Cancer, James T. Patterson observed in The Dread Disease, serves as a powerful metaphor in American culture, where the malady mirrors the “manifestation of social, economic, and ideological divisions” in modern life. In the decades since publication of Patterson’s book, medical research has made great strides in methods of detection and treatment. But the challenge for science journalists remains the same: how to communicate realistic promise rather than raise false hopes or incite debilitating fear.
Long before the creation of nonprofit groups like the American Cancer Society or governmental agencies like the National Cancer Institute, the mass media played a critical role in informing the public about research progress and patient options. As pioneers in the field of medical journalism, Science Service writers like Jane Stafford strived to explain the science, profile the researchers, and emphasize the importance of early detection while not sensationalizing results.
Through the years, Science Service reports highlighted the work of many prominent female scientists, such as University of Chicago researcher Maud Slye, known for her focus on the role of heredity, and Cornell University pathology professor Elise Depew Strang L’Esperance. Stories described geneticists (such as Katherine Pattee Hummel) and biologists (Beatrice Mintz) whose work contributed to advances in cancer detection. They recognized the major accomplishments of senior scientists, such as when Elise L’Esperance and Philadelphia gynecologist Catherine Macfarlane received the 1951 Lasker Clinical Medical Research Award, for their work establishing cancer treatment centers for women. And they paid attention to researchers just beginning their careers, like Anne S. Jones, Selma Hayman, Arlene Frances Fung, and Veronica Zavatone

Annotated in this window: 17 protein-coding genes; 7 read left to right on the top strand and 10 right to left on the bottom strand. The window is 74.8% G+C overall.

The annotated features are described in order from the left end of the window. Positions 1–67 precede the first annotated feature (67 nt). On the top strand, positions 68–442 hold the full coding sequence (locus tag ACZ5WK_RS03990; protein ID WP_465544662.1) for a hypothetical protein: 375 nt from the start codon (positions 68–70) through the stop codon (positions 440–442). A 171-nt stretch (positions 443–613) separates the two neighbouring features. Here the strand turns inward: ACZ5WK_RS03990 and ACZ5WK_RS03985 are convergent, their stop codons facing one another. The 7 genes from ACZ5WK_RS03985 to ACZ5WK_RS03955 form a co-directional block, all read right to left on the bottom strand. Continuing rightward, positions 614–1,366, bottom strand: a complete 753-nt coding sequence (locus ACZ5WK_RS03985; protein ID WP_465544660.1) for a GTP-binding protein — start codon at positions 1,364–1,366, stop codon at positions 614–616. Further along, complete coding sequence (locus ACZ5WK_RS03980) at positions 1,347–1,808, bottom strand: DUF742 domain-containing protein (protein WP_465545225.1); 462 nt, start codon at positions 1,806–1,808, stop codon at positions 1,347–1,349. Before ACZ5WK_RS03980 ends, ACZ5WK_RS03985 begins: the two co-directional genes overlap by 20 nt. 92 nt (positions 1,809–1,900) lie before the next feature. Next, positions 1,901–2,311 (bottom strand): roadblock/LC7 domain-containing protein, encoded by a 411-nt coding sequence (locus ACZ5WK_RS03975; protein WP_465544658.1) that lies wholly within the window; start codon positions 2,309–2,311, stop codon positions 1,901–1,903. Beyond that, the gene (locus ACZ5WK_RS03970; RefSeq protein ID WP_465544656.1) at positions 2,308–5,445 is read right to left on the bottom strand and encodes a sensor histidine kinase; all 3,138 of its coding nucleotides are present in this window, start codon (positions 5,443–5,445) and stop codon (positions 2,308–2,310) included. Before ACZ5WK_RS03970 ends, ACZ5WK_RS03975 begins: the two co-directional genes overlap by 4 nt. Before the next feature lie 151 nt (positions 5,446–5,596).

By 1940, Stafford had achieved a well-deserved reputation as a superb writer and thoughtful observer. The head of the American Society for the Control of Cancer (ASCC), now the American Cancer Society, praised Stafford as “possessed of great journalistic skill and ... a really worth-while knowledge of scientific matters” and solicited her advice for the ASCC’s educational campaign.
In 1941 Stafford was invited to join the National Advisory Board for the Women’s Field Army (WFA) of the ASCC. That unusual “army” had been established by Marjorie Bullock Illig (1891-1987). A radiologist before her marriage, Illig had become a major force for public health education in the General Federation of Women’s Clubs. Members of the new group donned khaki uniforms and embarked on ambitious fundraising and educational programs, distributing hundreds of thousands of informational pamphlets every year. The WFA, Patterson writes, not only played an important role in establishing cancer clinics and delivering services to the poor but also in transforming the larger ASCC into a national operation. Strengthening relationships with science journalists was a natural move.
When invited to contribute to the Women’s Field Army News, Stafford explained that the question most frequently asked by her readers was “Where can I get treatment for cancer?” Mindful of wartime labor shortages, Stafford added that such questions “will doubtless[sic] be asked with increasing frequency as more physicians are called from civilian practice to the armed forces.” She suggested that “one of the most important services the Womens Field Army can perform is to spread widely information as to the location of approved cancer diagnostics and treatment centers in communities throughout the nation.”
Stafford was especially articulate when discussing interactions with readers. She believed that reading (and responding politely to) heart-rending letters from patients was a small price to pay for the greater good. As she explained to one scientist in 1941: “I can readily appreciate your feeling about the letters you have been receiving from cancer patients or their relatives. Letters of this type are bound to result from any mention of the word cancer in a newspaper or magazine story, even when such stories do not contain the words ‘cure’ or ‘solution of the cancer problem,’ .... Yet one cannot stop writing stories about cancer and I feel that the harm which may at times be done by inadvertently arousing false hopes can be more than offset by the opportunities these letters provide for giving these people the guidance or courage they need to seek aid from a reputable practicing physician or clinic."
Thanks to people like Illig, Stafford, and uncounted numbers of volunteers and medical personnel in cancer service organizations around the United States, and thanks to improved communication about symptoms and treatment options, millions of patients today have more resources, care, support, and courage to face the “dread disease” – and to live.